Shark_M wrote:Yeah but you should give the doctor a feed back as to what is the best way to heal your injured arm. A doctor could solve the problem just by giving you pain killers, that would stop the "Complaining", and the problem would appear as gone for you. But the arm is still broken! Or a doctor might just solve it by amputating it, instead of healing the broken bone! SO the expert can only present "Possibilities" or spectrum of possibilites to the customer, and let the cusomter choose which possibility or option to go about and producing a solution to the posted problem. This has a basis in the Scientific Theory itself. You have to get feedback to know what is the best answer to the problem.
What you call "feedback," I call describing a problem. "It hurts when I move my arm this way, but not that way." What you don't want to do is tell the doctor "the best way to heal your injured arm." That's the doctor's job. Did you go to Medical School?
Real doctors do not fix broken arms by amputating them. (Or at least, not competent ones.) But if your doctor runs tests and your broken arm turns out to be gangrenous, your doctor might NEED to amputate to save your life, even though you would be telling your doctor, "All I need is some more Percoset."
Bottom line, it's a cooperative process, but at some point you have to decide who knows more, who's doing the design, who's driving the bus. If you know more than your doctor, why are you going to a doctor?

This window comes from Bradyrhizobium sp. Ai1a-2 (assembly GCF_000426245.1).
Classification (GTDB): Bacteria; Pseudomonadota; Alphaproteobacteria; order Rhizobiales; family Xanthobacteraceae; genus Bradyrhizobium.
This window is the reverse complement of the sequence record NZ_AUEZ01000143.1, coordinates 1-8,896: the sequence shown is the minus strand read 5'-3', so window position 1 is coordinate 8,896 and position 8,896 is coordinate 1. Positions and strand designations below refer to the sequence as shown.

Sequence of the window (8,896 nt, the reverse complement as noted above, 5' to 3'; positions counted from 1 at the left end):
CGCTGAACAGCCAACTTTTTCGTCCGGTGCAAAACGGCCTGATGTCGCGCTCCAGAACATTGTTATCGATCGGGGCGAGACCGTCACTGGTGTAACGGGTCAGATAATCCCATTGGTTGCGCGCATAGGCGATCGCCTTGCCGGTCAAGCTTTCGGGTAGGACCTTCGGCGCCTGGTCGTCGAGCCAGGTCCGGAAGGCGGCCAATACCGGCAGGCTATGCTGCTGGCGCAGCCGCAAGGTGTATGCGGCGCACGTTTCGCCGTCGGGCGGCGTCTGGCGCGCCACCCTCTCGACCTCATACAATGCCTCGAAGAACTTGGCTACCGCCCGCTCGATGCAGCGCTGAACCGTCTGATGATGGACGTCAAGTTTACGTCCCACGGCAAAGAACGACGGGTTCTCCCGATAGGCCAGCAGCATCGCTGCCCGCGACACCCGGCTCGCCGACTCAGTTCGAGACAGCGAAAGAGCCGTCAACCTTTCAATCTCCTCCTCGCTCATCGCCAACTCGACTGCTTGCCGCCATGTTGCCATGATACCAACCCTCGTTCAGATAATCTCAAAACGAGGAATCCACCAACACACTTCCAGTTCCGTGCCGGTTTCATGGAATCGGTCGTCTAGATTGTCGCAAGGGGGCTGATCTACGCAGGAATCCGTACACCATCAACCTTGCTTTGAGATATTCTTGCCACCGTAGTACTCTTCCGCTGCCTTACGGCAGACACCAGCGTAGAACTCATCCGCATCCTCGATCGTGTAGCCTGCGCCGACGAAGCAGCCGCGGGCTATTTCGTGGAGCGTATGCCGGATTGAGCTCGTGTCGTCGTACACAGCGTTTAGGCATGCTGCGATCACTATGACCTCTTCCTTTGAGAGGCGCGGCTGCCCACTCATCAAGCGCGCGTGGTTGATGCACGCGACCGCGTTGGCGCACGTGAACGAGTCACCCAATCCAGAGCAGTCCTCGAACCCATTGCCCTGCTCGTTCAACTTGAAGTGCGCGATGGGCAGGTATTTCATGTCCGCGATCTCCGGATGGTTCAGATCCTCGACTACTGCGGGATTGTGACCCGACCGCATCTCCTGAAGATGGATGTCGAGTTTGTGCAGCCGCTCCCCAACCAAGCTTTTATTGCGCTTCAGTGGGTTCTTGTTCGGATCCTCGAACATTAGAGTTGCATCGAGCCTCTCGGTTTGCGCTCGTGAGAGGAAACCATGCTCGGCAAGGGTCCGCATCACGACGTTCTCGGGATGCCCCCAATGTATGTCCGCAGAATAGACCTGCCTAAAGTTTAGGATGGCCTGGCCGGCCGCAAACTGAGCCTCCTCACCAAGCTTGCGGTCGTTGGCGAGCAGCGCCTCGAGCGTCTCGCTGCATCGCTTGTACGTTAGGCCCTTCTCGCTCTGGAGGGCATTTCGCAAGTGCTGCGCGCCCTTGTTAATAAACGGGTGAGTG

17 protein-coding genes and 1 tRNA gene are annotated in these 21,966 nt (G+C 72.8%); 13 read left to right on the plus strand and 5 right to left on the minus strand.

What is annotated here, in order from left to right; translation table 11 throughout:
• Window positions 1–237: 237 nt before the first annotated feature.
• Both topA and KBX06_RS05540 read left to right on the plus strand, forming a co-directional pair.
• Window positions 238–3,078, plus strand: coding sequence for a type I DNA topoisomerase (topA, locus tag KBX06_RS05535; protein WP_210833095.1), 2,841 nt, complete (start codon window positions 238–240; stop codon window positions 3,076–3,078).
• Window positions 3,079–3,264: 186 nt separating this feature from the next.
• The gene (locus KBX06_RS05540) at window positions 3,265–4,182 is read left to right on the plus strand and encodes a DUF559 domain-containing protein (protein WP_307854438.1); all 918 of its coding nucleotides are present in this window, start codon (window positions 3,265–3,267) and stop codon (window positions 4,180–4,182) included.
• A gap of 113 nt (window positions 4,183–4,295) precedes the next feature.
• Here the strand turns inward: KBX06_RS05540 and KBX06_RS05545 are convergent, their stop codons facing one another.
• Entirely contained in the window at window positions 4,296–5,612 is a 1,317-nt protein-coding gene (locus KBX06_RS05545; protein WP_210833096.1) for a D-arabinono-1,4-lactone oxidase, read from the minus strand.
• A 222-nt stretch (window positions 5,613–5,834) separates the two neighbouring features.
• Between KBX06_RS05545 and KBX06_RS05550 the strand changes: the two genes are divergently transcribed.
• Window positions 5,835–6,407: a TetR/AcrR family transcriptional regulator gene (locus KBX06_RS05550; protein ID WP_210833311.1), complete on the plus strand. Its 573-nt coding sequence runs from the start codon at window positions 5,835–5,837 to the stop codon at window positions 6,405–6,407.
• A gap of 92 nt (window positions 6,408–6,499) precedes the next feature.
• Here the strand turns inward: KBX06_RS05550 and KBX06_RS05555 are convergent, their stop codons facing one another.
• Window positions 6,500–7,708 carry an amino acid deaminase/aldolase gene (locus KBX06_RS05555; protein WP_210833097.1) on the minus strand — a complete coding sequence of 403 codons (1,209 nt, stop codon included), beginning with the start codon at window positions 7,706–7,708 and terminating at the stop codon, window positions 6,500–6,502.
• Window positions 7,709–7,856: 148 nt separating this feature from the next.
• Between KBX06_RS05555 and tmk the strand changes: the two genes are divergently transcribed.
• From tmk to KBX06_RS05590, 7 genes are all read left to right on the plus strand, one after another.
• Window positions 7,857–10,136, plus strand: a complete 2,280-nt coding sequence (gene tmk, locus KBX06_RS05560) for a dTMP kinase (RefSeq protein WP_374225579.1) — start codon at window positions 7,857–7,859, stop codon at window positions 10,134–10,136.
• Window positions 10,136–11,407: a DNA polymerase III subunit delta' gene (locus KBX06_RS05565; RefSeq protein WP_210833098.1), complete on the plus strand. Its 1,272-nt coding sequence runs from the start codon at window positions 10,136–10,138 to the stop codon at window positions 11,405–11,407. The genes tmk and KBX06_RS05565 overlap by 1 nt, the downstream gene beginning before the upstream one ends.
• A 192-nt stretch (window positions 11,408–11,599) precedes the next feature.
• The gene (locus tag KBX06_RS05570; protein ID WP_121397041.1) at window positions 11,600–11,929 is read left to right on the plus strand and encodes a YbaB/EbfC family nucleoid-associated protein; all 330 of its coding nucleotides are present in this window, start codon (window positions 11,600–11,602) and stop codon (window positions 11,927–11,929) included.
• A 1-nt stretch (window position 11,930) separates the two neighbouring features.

There are many expert companies that produced solutions, that would work and all, but they did not work well for the intended people....
Either poor implementation, or poor design, or failure to understand the original problem. Usually it's the latter...
Shark_M wrote:The Information Technology sector is growing, more and more people are becomming mini-experts on computers, and they know alot than before. So what if 80% of the end users are experts, would you not want to tell them how a tool was made, or what would be a good way to go about producing a solution? Option A or Option B?
The "savvy" people can be the worst, because sometimes they think they know it all. "I once launched Microsoft Access, therefore I know relational database design."
I mean when you did a project for some customer, dont you first have an outline of the project, and show the pathway to getting the project done to the customer?
No, the first thing I do is listen. And take notes. And ask questions. I try to understand the problem really, really well, before I get anywhere near having "an outline of the project."
Once I'm at the point where I can describe the problem in my own words, the customer's eyes light up and they go "Yes! Finally, someone who understands the problem."
The best doctors are the ones who take the time to listen as well.
Customers should be shown and asked "What is best for you. If i place a TreeView or aListview, or a radio button, or a check mark".
I think that's incredibly scary. LOL
The Doctor doesn't say, "What is best for you? Xanax, Percoset, or Aspirin?" Those drugs do different things.
Treeviews, Listviews, Radio Buttons and Checkboxes all do different things. They don't substitute for one another. For hierarchical structures, you'd use a Treeview. For a series of exclusive choices, you'd use Radio Buttons, etc. I've seen those hellish applications where someone implemented Checkboxes instead of Radio Buttons because the customer thought Checkboxes were prettier, or whatever.
Again, the task is to know the problem in sufficient detail so that you KNOW (as a Designer) whether to use a Treeview, or Listview, or whatever -- not to ask the customer what they prefer.